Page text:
Gretchen Jude: composer/electronicist

Song Cycle for Symbionts

 gretchen jude


  • Thursday, February 13, 2020
  • Hudson Concert Hall, 7:30 p.m.
  • Admission is free and open to the public.

This work for voice, electronics, and indeterminate acoustic instruments is both an exploration of and a paean to processes of creative collaboration. Multimedia elements, alternate scoring methods (both textual and visual), and music improvisation are all key strategies in 'Song Cycle for Symbionts'–a piece that pushes the limits of what can be experienced as 'a song', just as symbiotic relations in nature blur the boundaries of what can be considered a (singular) organism.

Dr. Gretchen Jude is a scholar, composer, and performer who was born and raised in the wild state of Idaho. Improvisatory interaction with the immediate environment forms the core of Gretchen’s sonic practice, as she explores the liminal spaces between natural and artificial, tradition and experimentation, self and other.

Gretchen holds an MFA in Electronic Music & Recording Media from Mills College (2011) and a PhD in Performance Studies from University of California, Davis (2018), along with certification from the Sawai Koto Institute (Tokyo) and the  Deep Listening® Institute (New York). Her music ensembles include Eat The Sun, Gestaltish, and glou glou; Gretchen also composes extensively for dance and film–most recently Midnight Traveler (2019), which received kudos at both Sundance and Berlinale.

Gretchen has studied a variety of performance practices, including: improvisation, voice, audio/electronics, and Japanese musics. Her compositions and improvisations have been released on Full Spectrum, Susu Ultrarock, and Edgetone Records. Gretchen is currently a 2019-2020 JSPS Postdoctoral Fellow at Yokohama National University. Find more information about Gretchen's work at


  • Tuesday, February 11, 2020
  • Hudson Concert Hall, 7:30 p.m.
  • Admission is free and open to the public.

“Mediated Listening and Feminist Praxis: Voices of the Nightingale Geisha Recording Stars”
This presentation traces the emergence and disappearance of Japan’s nightingale geisha singers in the early 20th century, exemplified by the figure of once-popular female recording star Ichimaru 市丸 (1906-1997). Starting with an explanation of ‘traditional’ Japanese musical forms and practices (specifically, the nexus of short shamisen song genres played by geisha), I will discuss important shifts over the last two centuries in the sociocultural roles and images of these underrepresented and misrepresented female musicians.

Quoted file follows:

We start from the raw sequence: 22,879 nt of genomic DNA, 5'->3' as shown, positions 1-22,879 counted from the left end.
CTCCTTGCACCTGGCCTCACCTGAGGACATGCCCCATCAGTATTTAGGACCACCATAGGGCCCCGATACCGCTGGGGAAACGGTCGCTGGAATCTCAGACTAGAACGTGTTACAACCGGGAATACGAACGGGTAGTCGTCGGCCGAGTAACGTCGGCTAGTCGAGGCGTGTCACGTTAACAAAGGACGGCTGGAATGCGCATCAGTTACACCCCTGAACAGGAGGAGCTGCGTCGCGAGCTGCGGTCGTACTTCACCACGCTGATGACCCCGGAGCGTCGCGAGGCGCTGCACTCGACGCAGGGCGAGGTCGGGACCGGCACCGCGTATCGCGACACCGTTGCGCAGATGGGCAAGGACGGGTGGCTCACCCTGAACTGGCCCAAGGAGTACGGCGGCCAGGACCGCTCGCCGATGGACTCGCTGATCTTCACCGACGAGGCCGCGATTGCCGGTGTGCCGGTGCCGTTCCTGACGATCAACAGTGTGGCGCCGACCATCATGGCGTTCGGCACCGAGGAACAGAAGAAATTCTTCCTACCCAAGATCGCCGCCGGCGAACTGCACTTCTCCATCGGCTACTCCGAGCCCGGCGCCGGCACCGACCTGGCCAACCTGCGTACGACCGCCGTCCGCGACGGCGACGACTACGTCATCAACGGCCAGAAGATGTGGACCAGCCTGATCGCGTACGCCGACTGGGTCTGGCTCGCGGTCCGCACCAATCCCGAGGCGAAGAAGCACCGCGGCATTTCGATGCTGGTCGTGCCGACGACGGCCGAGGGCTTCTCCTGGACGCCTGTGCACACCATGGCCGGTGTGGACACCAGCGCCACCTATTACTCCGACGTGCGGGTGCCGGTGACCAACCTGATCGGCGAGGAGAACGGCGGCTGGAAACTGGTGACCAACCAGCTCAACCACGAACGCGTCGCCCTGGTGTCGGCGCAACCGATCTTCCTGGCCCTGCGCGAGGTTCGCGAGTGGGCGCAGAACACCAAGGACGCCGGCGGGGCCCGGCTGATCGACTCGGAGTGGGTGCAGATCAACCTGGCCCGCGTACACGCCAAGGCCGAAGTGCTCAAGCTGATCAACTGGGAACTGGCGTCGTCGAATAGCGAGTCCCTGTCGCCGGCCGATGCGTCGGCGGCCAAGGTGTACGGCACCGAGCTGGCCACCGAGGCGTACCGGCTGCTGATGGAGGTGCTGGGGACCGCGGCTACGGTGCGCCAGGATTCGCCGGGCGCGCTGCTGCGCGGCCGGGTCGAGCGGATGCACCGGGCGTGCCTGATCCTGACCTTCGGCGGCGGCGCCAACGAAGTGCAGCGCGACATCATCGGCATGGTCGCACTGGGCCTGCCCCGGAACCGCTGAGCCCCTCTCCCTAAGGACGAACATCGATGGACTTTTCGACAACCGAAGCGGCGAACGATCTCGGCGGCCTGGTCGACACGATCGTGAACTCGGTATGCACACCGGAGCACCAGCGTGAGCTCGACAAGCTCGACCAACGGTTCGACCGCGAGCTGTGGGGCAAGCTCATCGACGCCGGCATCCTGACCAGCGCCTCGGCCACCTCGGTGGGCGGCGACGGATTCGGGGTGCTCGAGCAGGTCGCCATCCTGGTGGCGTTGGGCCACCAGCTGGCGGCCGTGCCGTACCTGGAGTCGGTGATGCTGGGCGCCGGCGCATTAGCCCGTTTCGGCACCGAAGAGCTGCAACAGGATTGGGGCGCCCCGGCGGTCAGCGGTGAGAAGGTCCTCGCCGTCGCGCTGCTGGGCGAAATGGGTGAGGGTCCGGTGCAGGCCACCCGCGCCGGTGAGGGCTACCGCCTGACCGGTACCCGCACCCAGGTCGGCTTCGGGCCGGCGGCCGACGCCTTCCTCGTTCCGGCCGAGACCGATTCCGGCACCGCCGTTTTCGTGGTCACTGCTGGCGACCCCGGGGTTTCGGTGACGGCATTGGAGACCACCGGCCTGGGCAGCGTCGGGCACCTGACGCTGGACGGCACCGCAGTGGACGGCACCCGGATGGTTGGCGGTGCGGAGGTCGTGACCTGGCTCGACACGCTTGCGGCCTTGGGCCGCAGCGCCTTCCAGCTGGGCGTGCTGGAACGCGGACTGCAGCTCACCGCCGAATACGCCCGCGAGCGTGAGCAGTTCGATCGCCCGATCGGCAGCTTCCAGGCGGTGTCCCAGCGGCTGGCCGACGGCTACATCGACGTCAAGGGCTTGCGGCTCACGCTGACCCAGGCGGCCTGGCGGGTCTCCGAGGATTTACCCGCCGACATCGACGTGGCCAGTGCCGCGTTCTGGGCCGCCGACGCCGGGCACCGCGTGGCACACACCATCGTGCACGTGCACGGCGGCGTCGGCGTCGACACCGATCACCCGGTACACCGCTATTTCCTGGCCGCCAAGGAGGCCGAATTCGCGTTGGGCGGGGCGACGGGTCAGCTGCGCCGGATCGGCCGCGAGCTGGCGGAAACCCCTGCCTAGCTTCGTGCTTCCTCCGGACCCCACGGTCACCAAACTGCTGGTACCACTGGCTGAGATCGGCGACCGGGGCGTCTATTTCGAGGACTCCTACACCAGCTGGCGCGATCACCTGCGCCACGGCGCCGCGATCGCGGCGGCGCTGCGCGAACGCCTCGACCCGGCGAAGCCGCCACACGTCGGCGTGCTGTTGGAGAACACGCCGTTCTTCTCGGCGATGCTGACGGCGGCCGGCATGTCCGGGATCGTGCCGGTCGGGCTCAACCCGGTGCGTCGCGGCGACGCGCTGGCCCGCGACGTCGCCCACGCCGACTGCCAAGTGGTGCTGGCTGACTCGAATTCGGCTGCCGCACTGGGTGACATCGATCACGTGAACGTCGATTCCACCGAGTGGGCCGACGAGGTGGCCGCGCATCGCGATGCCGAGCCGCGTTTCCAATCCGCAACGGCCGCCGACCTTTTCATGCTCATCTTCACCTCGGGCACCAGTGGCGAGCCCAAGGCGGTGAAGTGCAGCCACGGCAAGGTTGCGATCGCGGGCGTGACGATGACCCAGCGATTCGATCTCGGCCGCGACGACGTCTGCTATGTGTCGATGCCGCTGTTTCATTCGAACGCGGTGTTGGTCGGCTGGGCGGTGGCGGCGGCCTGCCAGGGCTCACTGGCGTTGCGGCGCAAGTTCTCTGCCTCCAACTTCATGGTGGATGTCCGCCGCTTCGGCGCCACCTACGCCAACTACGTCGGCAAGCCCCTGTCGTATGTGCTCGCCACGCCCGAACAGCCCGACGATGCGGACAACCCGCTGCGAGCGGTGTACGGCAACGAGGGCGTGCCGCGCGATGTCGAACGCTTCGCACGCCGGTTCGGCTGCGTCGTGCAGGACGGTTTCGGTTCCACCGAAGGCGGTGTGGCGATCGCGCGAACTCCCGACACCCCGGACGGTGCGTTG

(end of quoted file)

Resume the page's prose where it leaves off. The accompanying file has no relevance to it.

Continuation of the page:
A primary focus of this lecture is on the influence of mass media in Japanese musical contexts, from early recording technologies to televised performances to filesharing via platforms such as YouTube. In relation to the case study of the geisha recording stars, I will address such questions as:
·         What are the pitfalls of uncritical listening to sound recordings across myriad differences—i.e., not only of race, culture, and language but also of generation/age?
·         How do digital audio media both facilitate and problematize the (re)discovery of forgotten female voices and sonic practices?

Working between critical ethnomusicology and media theory, I engage the work of Pauline Oliveros (2005), Stacy Alaimo (2010), Roshanak Kheshti (2015), and Nina Eidsheim (2015), with the aim of articulating feminist listening relations that can grapple with the power and ubiquity of audio(visual) media.

Sponsored by Willamette University and the Swindells Chair in Music.

For more information contact Dr. Mike Nord and the Music Department, 503-370-6255.

Willamette University

Music Department

900 State Street
Salem Oregon 97301 U.S.A.

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